The proper approach to construction of a document

When construing an agreement, the court tries to discover what a reasonable person would have understood the parties to mean.

In Jumbo King v Faithful Properties Ltd ([1999] 3 HKLRD 757, CFA) the Deed of Mutual Covenant of a large development that had separate commercial and residential elements identified ‘shops’ and ‘offices’ as being areas that the developer retained for his exclusive occupation. It did not, however, expressly say that the developer retained the right to exclusive occupation of utility rooms in the commercial parts of the building. Could it be inferred from this failure that these areas were common areas and that the developer did not have a right to exclusive occupation of them? The CFA held that this was not the case. In a deed made between the developer and the purchaser of a unit in the residential part of the development there was no need to go into this level of detail. The parties had simply intended to say that the developer kept the right to the exclusive occupation of the commercial part of the development in general. They could have expressed themselves more clearly but there was no doubt as to their intention.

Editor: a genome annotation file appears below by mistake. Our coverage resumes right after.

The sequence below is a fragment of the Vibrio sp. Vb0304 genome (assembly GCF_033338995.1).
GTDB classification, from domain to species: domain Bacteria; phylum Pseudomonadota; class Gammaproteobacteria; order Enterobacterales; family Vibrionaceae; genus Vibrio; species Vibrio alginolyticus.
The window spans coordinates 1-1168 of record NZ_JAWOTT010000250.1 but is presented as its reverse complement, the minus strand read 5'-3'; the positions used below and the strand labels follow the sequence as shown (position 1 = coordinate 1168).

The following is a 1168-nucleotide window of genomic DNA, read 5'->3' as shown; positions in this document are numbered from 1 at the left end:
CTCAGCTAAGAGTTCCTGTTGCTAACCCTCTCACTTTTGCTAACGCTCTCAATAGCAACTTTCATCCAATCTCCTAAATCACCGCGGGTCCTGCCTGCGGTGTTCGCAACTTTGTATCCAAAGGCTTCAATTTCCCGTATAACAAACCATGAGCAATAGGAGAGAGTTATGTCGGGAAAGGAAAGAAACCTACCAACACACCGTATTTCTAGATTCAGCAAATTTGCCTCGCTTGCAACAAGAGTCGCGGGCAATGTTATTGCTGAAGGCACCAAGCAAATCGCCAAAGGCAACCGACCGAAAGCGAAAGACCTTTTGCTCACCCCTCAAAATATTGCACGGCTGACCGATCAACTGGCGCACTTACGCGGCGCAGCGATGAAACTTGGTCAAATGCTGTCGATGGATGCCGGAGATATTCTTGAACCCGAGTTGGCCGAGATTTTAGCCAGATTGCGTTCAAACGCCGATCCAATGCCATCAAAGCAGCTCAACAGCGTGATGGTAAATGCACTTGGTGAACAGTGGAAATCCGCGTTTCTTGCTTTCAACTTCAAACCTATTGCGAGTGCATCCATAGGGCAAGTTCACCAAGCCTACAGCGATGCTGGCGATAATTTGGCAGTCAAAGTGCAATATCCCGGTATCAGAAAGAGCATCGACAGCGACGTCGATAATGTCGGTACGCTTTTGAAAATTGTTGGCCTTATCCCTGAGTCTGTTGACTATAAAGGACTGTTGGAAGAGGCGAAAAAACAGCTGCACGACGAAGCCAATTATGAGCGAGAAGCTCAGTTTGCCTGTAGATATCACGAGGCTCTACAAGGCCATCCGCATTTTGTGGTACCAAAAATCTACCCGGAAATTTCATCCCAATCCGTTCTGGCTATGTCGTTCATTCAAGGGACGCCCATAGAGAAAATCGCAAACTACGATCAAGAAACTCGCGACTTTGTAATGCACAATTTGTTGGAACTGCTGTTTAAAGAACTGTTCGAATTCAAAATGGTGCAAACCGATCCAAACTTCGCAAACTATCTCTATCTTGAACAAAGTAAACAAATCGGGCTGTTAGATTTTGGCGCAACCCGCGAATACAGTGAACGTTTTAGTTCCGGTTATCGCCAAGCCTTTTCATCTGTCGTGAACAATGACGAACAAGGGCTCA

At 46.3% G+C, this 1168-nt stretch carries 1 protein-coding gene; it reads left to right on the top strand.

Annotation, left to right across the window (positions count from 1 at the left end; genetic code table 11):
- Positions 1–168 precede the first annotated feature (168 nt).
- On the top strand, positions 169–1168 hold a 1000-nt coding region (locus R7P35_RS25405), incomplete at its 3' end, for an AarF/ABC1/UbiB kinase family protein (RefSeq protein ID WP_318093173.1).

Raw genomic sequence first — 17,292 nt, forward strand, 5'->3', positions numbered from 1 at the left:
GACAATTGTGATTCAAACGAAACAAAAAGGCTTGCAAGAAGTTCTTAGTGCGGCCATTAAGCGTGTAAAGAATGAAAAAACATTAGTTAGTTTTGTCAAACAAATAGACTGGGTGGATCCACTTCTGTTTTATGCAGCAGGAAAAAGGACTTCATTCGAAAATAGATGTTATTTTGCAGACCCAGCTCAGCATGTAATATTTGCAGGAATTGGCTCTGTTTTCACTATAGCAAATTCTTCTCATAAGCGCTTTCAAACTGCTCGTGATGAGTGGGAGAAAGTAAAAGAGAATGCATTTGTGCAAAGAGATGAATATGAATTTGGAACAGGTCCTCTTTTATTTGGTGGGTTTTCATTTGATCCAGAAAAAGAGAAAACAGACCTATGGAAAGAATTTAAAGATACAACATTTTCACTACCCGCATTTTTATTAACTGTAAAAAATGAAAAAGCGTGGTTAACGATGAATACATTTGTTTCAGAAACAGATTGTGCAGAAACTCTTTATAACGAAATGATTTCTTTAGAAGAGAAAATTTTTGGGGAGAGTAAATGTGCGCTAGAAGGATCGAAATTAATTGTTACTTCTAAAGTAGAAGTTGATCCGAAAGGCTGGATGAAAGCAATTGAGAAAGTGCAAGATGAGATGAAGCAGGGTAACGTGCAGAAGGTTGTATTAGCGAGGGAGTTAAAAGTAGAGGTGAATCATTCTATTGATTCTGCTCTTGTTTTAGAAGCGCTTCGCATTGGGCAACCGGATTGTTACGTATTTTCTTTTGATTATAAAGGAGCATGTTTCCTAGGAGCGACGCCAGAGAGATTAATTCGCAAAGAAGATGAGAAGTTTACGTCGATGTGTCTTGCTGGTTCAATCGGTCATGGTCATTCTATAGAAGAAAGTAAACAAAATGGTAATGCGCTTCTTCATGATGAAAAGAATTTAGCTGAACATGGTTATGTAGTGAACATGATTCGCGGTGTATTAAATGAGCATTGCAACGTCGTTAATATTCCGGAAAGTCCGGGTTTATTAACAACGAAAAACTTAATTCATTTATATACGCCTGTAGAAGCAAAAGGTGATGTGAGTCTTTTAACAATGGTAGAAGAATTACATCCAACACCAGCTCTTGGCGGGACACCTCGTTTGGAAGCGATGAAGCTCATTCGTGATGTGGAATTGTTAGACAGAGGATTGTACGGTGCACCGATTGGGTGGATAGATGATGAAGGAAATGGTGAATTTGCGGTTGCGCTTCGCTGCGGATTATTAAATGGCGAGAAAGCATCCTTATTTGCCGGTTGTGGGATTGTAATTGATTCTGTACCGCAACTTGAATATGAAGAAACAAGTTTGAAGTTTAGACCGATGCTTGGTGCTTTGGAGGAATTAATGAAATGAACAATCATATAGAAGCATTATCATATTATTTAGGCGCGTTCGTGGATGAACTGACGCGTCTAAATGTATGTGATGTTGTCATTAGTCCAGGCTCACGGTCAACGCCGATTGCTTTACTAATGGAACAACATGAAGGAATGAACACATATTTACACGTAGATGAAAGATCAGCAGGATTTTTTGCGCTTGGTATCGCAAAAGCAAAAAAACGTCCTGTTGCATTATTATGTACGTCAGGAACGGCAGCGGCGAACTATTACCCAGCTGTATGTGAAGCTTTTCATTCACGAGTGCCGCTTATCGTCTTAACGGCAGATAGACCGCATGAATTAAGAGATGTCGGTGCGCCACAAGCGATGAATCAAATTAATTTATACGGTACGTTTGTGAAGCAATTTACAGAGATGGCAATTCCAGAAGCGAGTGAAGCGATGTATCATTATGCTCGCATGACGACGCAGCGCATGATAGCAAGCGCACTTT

Lord Hoffmann NPJ said that the construction of a document is:

‘[A]n attempt to discover what a reasonable person would have understood the parties to mean. And this involves having regard not merely to the individual words they have used, but to the agreement as a whole, the factual and legal background against which it was concluded and the practical objects which it was intended to achieve.’ (at 773)

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